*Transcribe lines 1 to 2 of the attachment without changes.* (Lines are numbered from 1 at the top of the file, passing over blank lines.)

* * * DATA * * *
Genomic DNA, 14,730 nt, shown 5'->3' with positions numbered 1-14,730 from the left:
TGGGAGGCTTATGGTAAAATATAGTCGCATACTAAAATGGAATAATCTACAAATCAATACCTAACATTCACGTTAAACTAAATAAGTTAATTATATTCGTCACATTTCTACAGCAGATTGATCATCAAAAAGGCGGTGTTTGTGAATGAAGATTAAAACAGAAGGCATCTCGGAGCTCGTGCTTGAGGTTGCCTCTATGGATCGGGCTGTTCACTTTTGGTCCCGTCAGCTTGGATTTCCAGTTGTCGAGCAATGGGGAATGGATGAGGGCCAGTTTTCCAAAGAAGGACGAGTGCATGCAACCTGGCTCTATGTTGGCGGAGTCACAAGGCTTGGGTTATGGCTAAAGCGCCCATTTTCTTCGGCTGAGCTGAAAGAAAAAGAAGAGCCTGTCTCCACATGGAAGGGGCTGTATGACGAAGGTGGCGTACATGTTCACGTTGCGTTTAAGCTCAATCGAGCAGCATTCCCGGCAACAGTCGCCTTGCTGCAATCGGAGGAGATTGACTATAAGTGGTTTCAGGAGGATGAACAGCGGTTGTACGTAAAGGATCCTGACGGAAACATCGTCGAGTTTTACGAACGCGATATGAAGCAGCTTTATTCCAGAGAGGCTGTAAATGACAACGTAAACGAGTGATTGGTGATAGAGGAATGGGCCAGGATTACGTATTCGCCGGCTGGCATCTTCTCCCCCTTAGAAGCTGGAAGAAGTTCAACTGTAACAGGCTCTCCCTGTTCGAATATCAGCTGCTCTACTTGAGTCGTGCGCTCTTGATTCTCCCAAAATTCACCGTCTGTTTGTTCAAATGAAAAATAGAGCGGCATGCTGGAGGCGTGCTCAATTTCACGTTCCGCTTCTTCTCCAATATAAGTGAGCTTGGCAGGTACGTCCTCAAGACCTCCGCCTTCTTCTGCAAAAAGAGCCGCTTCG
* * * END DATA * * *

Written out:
Genomic DNA, 14,730 nt, shown 5'->3' with positions numbered 1-14,730 from the left:
TGGGAGGCTTATGGTAAAATATAGTCGCATACTAAAATGGAATAATCTACAAATCAATACCTAACATTCACGTTAAACTAAATAAGTTAATTATATTCGTCACATTTCTACAGCAGATTGATCATCAAAAAGGCGGTGTTTGTGAATGAAGATTAAAACAGAAGGCATCTCGGAGCTCGTGCTTGAGGTTGCCTCTATGGATCGGGCTGTTCACTTTTGGTCCCGTCAGCTTGGATTTCCAGTTGTCGAGCAATGGGGAATGGATGAGGGCCAGTTTTCCAAAGAAGGACGAGTGCATGCAACCTGGCTCTATGTTGGCGGAGTCACAAGGCTTGGGTTATGGCTAAAGCGCCCATTTTCTTCGGCTGAGCTGAAAGAAAAAGAAGAGCCTGTCTCCACATGGAAGGGGCTGTATGACGAAGGTGGCGTACATGTTCACGTTGCGTTTAAGCTCAATCGAGCAGCATTCCCGGCAACAGTCGCCTTGCTGCAATCGGAGGAGATTGACTATAAGTGGTTTCAGGAGGATGAACAGCGGTTGTACGTAAAGGATCCTGACGGAAACATCGTCGAGTTTTACGAACGCGATATGAAGCAGCTTTATTCCAGAGAGGCTGTAAATGACAACGTAAACGAGTGATTGGTGATAGAGGAATGGGCCAGGATTACGTATTCGCCGGCTGGCATCTTCTCCCCCTTAGAAGCTGGAAGAAGTTCAACTGTAACAGGCTCTCCCTGTTCGAATATCAGCTGCTCTACTTGAGTCGTGCGCTCTTGATTCTCCCAAAATTCACCGTCTGTTTGTTCAAATGAAAAATAGAGCGGCATGCTGGAGGCGTGCTCAATTTCACGTTCCGCTTCTTCTCCAATATAAGTGAGCTTGGCAGGTACGTCCTCAAGACCTCCGCCTTCTTCTGCAAAAAGAGCCGCTTCG